I went out to the Union Club last summer to see Hannah’s sister’s band called Carpool. Her sister played saxophone. When the lights went down, Carpool stirred the crowd into gently bouncing, bumping motion as they shout-sang between golden horn wails and precise volleys of snare. They wrapped up with a cheery thank-you and a nod to the hand-painted shirts waiting on a folding table in the back.
We stepped outside between sets and a woman wearing .22 cartridge earrings that shone like streetlights came over and told me she liked my band’s new video. I told her thanks and sorry but I’m not in that band. She said it was a good video anyway and went off past a clump of unshaven men in ironic shirts smoking American Spirit blacks. Red neon spilled out from the shop window next door. Hannah and I leaned back against the brick and made fun of the guys and their pretensions.
“That one looks like the type of dude who’d ask you if you’d ever heard of Tame Impala.”
“He’d probably write whole poems about you and then ghost you because he needs time to figure himself out.”
“Bet he’d shove a gap into his teeth with a screwdriver just to look more like Mac DeMarco.”
We kept it up until the mockery became too much of a sport, and our own words felt acidic in our mouths, even as we stayed out of earshot. We went back inside and upstairs where the noise came washing and roaring like a swollen river. The next band was called Wimps and their songs were simple and ferocious. Two chord four/four piss and PBR. The Union Club lacked air conditioning and it was an August night and the bodies that churned and stomped in the front all slipped against each other, shirts sticking and skin gleaming. There was a photographer there, who came to nearly every show, cradling his expensive camera, ducking and weaving like a boxer as he waded into the pit. I remember feeling the lens on me, thinking of being documented, of The Decline of Western Civilization, of a swirl of painted, pierced, pimpled faces. I thought of Darby Crash in that movie. Crawling over the stage, letting a sea of hands pass around a blue magic marker to scrawl on his bare back like a bathroom stall, some drawing cocks or swastikas. How bad he slurred his speech when he shouted “just gimme a beer.” He died a few months after the film was shot.
At a certain point the air was elbowed out of my chest, and I went to sit out until I caught my breath. They had plastic chairs lining the walls, like a school dance. I watched the shoes. Boots and canvas sneakers launching skyward. The floor flexed concave beneath them like the surface of a trampoline. The man sitting next to me was tall and sweating. A tiny cut just south of his shaved scalp left a crusted trail of dried blood down the middle of his pale forehead to the bridge of his nose. I asked if he was good and he nodded. He watched the shoes with me a moment and shook his head, giving his disapproval.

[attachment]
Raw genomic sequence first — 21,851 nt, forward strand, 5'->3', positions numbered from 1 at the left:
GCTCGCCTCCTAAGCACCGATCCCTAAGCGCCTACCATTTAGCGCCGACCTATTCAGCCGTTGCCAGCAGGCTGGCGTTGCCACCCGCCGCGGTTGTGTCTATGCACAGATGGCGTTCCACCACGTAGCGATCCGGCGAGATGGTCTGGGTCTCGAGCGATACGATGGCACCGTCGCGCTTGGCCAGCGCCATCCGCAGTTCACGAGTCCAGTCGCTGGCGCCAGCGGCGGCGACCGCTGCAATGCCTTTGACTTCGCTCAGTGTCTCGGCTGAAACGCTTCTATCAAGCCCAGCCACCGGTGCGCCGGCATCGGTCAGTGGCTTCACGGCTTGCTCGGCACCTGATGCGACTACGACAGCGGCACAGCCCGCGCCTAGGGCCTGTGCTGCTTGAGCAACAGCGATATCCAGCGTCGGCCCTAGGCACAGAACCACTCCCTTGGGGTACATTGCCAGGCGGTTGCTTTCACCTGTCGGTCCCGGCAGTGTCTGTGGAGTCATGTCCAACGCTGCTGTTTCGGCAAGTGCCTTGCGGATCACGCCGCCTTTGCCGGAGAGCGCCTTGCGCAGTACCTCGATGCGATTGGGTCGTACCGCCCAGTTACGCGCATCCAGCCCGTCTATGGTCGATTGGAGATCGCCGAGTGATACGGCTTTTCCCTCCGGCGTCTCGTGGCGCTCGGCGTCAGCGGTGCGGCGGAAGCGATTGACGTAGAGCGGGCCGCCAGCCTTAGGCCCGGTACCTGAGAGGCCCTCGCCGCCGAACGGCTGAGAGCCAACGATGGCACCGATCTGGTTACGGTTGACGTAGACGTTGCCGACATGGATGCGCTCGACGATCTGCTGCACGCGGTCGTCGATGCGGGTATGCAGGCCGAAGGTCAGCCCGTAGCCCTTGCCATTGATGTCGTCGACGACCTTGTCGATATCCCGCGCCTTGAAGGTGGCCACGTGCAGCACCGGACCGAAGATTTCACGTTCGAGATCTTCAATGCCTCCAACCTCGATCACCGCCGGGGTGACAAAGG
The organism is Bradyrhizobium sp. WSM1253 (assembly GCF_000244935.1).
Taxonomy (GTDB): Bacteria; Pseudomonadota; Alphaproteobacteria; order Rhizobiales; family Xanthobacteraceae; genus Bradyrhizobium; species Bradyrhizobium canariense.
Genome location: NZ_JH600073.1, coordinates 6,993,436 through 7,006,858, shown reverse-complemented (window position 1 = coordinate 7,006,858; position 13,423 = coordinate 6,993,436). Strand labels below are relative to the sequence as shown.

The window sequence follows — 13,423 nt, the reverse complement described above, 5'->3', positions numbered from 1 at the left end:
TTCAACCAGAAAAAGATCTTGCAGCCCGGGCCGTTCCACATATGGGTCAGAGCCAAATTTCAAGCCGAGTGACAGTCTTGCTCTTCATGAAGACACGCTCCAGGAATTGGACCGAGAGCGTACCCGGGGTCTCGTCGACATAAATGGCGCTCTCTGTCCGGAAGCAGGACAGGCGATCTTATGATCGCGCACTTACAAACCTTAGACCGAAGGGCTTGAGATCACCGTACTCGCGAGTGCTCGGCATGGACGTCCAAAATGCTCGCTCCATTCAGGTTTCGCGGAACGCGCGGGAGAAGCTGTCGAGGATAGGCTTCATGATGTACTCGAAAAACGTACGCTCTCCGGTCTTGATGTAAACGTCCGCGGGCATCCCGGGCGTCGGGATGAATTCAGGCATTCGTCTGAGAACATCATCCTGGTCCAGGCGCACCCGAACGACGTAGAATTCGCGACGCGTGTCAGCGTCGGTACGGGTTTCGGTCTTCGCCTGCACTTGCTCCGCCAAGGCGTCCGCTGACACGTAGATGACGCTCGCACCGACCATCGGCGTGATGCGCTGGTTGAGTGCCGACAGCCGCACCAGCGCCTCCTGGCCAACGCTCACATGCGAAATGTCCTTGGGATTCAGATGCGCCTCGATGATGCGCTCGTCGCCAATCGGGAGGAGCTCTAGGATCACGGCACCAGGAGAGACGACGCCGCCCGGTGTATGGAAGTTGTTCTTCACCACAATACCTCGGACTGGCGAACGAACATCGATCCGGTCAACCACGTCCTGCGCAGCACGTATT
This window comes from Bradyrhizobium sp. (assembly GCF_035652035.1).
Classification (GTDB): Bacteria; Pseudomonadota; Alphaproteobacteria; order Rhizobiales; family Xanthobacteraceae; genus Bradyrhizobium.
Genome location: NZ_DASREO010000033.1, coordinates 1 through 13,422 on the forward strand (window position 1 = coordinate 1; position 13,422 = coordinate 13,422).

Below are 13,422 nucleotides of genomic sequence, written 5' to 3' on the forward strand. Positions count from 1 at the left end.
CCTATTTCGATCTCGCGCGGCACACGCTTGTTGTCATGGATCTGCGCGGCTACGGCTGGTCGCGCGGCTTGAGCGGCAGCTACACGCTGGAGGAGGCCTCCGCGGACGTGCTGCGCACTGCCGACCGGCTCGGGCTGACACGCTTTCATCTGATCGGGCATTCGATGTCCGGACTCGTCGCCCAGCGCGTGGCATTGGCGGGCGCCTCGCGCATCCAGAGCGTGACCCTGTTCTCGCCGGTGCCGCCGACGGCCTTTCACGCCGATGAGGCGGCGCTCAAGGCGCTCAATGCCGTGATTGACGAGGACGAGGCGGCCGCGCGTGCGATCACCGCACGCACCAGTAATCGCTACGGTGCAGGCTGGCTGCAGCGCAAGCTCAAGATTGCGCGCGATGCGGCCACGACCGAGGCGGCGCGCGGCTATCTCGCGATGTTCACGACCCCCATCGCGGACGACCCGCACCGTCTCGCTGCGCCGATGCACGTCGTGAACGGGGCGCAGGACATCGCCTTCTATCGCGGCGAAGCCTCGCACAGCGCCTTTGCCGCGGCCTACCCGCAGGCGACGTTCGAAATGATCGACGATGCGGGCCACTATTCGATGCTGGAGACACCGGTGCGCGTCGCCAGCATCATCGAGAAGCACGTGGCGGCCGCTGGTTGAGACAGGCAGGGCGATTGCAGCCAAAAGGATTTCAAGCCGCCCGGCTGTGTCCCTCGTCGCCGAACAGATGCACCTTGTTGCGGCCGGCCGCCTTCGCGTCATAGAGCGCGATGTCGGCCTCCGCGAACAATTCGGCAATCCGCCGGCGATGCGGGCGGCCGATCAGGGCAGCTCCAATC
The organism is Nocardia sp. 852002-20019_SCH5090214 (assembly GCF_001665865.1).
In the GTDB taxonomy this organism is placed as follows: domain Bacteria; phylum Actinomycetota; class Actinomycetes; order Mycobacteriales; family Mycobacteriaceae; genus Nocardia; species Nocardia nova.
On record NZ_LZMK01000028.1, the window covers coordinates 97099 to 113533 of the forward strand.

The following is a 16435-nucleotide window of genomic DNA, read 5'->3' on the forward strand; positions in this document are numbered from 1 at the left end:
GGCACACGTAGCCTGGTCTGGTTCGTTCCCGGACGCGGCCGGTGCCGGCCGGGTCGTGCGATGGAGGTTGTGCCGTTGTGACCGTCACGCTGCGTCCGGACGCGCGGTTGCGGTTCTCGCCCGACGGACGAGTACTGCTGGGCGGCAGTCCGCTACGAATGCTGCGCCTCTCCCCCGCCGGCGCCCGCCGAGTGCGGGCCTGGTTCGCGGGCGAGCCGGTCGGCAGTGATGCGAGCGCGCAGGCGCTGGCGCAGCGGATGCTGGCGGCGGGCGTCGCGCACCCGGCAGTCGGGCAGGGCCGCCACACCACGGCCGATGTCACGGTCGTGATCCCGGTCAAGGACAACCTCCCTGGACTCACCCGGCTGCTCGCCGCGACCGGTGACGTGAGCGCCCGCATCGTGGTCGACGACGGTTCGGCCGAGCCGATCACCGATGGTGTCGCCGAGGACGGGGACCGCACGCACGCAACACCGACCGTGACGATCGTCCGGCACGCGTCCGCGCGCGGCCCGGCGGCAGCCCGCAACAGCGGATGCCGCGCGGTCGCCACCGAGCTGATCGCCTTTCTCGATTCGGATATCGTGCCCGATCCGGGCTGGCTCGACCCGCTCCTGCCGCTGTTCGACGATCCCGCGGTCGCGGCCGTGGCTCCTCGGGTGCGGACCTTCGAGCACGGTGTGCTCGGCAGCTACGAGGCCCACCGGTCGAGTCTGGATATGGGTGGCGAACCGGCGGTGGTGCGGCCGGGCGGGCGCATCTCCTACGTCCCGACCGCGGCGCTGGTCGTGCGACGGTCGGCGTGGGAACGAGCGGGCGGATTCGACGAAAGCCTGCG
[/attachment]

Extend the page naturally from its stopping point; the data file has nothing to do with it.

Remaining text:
“They’re going to break the floor.”
“You think so?” He was too close to my ear. I felt flecks of spit hit my cheek.
“Yeah. Yeah, they’re going to break the fuckin’ floor.” He sounded like Chicken Little.
“Well I hope not.” I could feel the wall behind me pounding. The floor went up and down like a breathing chest. There was someone else’s saliva on my face. I stood and launched myself back in, head bowed, elbows out, legs wide. If the floor did break, I wanted to be there, right in the middle, be a part of everything. A shoulder came up under my chin and my tongue caught between my teeth and I tasted pennies. The band played on, churning, raw-throated. I watched my own shoes and wondered if the bleeding man was right. If the floor would give way and we would plummet straight down into the bar below. If the fall would be far enough to break anything. If these soft bodies would come down on hard, sharp rubble. I wondered if everyone had noticed the way the linoleum beneath their feet strained downward, if they cared. It would make a good story, wouldn’t it? An even better picture, if that camera survived the fall. The photographer was up front, snapping away at the stage. I braced myself with each jump, with each punch of the kick. I thought about the fall being worth the story. About bleeding faces. About graffitied, drunk torsos. About macho masochism and self-destruction as performance.
Then the manager was there, scolding us on the mic in the voice of a bathrobed father interrupting a slumber party. Telling us about the tiles that had started to fall from the ceiling on the ground floor. That we’d better settle down or hit the road. It tapered off after that. Those tiles we’d managed to shake loose had slaked our bloodlust, and we were content to stand safely in place and nod our heads in rhythm ‘til the show was over and it was time to pour out into the sticky night.
Words by Max.
Photo by Eva.